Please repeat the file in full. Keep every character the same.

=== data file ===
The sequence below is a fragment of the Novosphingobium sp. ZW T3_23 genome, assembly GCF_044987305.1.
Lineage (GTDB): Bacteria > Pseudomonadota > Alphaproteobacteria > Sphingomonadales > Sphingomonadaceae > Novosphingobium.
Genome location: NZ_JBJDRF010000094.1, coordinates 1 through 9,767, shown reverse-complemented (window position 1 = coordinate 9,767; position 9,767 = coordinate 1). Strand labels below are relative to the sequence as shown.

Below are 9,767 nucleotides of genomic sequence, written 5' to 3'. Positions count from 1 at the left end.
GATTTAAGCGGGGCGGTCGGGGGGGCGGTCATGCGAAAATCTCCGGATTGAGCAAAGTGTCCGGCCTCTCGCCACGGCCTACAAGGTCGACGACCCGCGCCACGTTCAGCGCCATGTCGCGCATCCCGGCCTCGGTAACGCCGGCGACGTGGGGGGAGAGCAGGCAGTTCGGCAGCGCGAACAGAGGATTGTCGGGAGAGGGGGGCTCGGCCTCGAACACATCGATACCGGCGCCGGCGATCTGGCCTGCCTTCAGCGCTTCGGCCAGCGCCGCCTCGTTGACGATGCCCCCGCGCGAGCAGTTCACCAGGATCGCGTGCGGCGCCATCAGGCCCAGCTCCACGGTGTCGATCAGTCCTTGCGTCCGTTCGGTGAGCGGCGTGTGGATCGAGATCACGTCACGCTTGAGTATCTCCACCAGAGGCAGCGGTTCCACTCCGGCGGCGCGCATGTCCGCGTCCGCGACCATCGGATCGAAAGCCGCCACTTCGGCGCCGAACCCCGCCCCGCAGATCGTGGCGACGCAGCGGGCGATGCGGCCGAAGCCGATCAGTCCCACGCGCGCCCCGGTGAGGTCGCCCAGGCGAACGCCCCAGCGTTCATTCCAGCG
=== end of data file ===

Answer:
The sequence below is a fragment of the Novosphingobium sp. ZW T3_23 genome, assembly GCF_044987305.1.
Lineage (GTDB): Bacteria > Pseudomonadota > Alphaproteobacteria > Sphingomonadales > Sphingomonadaceae > Novosphingobium.
Genome location: NZ_JBJDRF010000094.1, coordinates 1 through 9,767, shown reverse-complemented (window position 1 = coordinate 9,767; position 9,767 = coordinate 1). Strand labels below are relative to the sequence as shown.

Below are 9,767 nucleotides of genomic sequence, written 5' to 3'. Positions count from 1 at the left end.
GATTTAAGCGGGGCGGTCGGGGGGGCGGTCATGCGAAAATCTCCGGATTGAGCAAAGTGTCCGGCCTCTCGCCACGGCCTACAAGGTCGACGACCCGCGCCACGTTCAGCGCCATGTCGCGCATCCCGGCCTCGGTAACGCCGGCGACGTGGGGGGAGAGCAGGCAGTTCGGCAGCGCGAACAGAGGATTGTCGGGAGAGGGGGGCTCGGCCTCGAACACATCGATACCGGCGCCGGCGATCTGGCCTGCCTTCAGCGCTTCGGCCAGCGCCGCCTCGTTGACGATGCCCCCGCGCGAGCAGTTCACCAGGATCGCGTGCGGCGCCATCAGGCCCAGCTCCACGGTGTCGATCAGTCCTTGCGTCCGTTCGGTGAGCGGCGTGTGGATCGAGATCACGTCACGCTTGAGTATCTCCACCAGAGGCAGCGGTTCCACTCCGGCGGCGCGCATGTCCGCGTCCGCGACCATCGGATCGAAAGCCGCCACTTCGGCGCCGAACCCCGCCCCGCAGATCGTGGCGACGCAGCGGGCGATGCGGCCGAAGCCGATCAGTCCCACGCGCGCCCCGGTGAGGTCGCCCAGGCGAACGCCCCAGCGTTCATTCCAGCG